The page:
mobile data

From IndieWeb

mobile data is about ways of using the web with a mobile (unwired) connection independent of any local WiFi, without a cellphone, and without service plans for numerical phone calls or sending/receiving SMS.

This page about mobile data providers that outlines alternative methods of getting on the web without WiFi that meet the following criteria:

  • Does not require a physical wired connection
  • Does not require phone & sms plans to have data plans
  • Allows user to be mobile with data


iPad cellular

  • fluffy: From 2014-2016 I had a company-provided iPad with AT&T cellular service. It was pretty useful for having access to Internet services while on the go. Coverage was pretty good in Seattle. More recently I've been using a Google Fi data-only SIM with my various mobile devices and it similarly works quite well.


Google Fi

Google Fi is Google's own MVNO which resells various other providers (mainly T-Mobile) at a bulk data rate. You have to sign up for phone service through them, but the voice service is essentially "free" and you can also add arbitrarily many data-only devices as well, with both SIMs and eSIMs. A very nice feature of their implementation is that you can also pause your service indefinitely, so you only have to pay for it when you're actually sing it (such as for travel).

  • fluffy: I've had a Google Fi plan in place for many years now. I never use the voice service on it. I have two data-only SIMs for it, one physical (previously kept in an iPad Pro, currently in a disused iPhone 6S) and one eSIM (backup on my main phone). Whenever I've needed Fi it's come very much in handy; these days it's basically a backup for my main phone plan when I'm running low on bandwidth.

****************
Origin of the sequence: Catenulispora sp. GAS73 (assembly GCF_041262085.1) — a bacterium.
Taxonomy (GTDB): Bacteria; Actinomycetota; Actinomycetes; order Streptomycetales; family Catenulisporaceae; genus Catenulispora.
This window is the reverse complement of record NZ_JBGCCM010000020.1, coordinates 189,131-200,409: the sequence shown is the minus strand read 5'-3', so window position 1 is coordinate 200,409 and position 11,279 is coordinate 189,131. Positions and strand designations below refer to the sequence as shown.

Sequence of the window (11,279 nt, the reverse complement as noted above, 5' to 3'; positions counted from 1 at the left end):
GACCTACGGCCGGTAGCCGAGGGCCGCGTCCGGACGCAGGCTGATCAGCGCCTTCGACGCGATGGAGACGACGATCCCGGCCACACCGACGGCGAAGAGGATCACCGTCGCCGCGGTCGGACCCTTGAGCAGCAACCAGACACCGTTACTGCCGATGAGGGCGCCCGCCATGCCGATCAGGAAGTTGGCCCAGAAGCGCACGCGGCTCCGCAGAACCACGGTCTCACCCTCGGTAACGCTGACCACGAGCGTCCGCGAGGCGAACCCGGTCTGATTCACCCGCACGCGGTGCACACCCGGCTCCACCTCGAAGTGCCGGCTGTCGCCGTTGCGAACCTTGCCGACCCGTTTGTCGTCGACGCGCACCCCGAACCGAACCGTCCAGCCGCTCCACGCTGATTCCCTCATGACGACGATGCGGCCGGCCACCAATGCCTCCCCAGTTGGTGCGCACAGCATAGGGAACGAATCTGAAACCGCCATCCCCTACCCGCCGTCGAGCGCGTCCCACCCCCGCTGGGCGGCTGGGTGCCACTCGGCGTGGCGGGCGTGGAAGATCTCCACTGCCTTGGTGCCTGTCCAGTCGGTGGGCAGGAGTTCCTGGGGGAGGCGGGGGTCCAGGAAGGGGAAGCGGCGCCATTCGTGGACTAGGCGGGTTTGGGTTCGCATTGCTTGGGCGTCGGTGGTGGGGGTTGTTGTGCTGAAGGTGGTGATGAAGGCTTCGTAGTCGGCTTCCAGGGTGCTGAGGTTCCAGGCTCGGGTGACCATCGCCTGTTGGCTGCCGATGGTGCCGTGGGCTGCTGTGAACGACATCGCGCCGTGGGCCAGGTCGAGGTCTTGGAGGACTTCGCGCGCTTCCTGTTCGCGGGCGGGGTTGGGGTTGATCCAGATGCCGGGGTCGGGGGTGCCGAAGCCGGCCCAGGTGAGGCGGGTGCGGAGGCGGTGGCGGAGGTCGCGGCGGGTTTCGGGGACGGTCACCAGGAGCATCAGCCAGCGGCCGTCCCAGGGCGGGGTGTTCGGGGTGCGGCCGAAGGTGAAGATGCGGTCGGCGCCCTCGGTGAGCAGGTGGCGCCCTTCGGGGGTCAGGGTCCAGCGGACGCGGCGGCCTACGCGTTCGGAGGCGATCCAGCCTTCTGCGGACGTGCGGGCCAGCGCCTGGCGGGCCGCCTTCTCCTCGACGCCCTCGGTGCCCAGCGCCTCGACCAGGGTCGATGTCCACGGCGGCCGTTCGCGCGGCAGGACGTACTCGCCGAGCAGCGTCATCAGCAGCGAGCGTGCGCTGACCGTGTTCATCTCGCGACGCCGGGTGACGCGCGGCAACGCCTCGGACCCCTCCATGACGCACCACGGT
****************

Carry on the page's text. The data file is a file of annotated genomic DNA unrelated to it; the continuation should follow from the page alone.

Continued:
Ting Mobile

Like Google Fi, you need to sign up for a voice plan in order to get data service, but you can add arbitrarily-many data-only SIMs, and the voice service can be put on a pay-per-usage basis which also makes it (essentially) free.

Verizon MiFi

  • fluffy: I received a free access point and a month of service from a Google I/O promotion back in 2011. Bandwidth was decent where there was coverage; there were a surprising number of gaps in San Francisco (where I lived at the time). Renewing the plan beyond the promotional period would have been way too expensive for the utility I was getting out of it. I still have the access point around here somewhere.
  • Tantek Γ‡elik: I have used a Verizon MiFi and it seems to work reasonably well in the U.S., and has a much cheaper monthly data plan (less than half at least I think) than popular "mobile smartphone" plans.


Waiting for review from user...

Freedom Pop

Freedom Pop is a discount mobile provider which offers "freemium" mobile plans. fluffy has been an occasional user in the past, while attempting to use this to get away from traditional phone service. General findings:

  • The billing is purposefully confusing, and "free" isn't really free; for unused accounts they sneak random small charges onto peoples' credit cards with various nonsensical explanations for why it's "required"
  • Coverage is spotty at best, and even in major metro areas it experiences frequent dropouts and low availability
  • The available devices are always a few generations behind, and the hardware appears to be poorly-refurbished returns to discount cellular providers
  • If a device is unused for too long it will be shut off, and getting it reactivated is an onerous process

See Also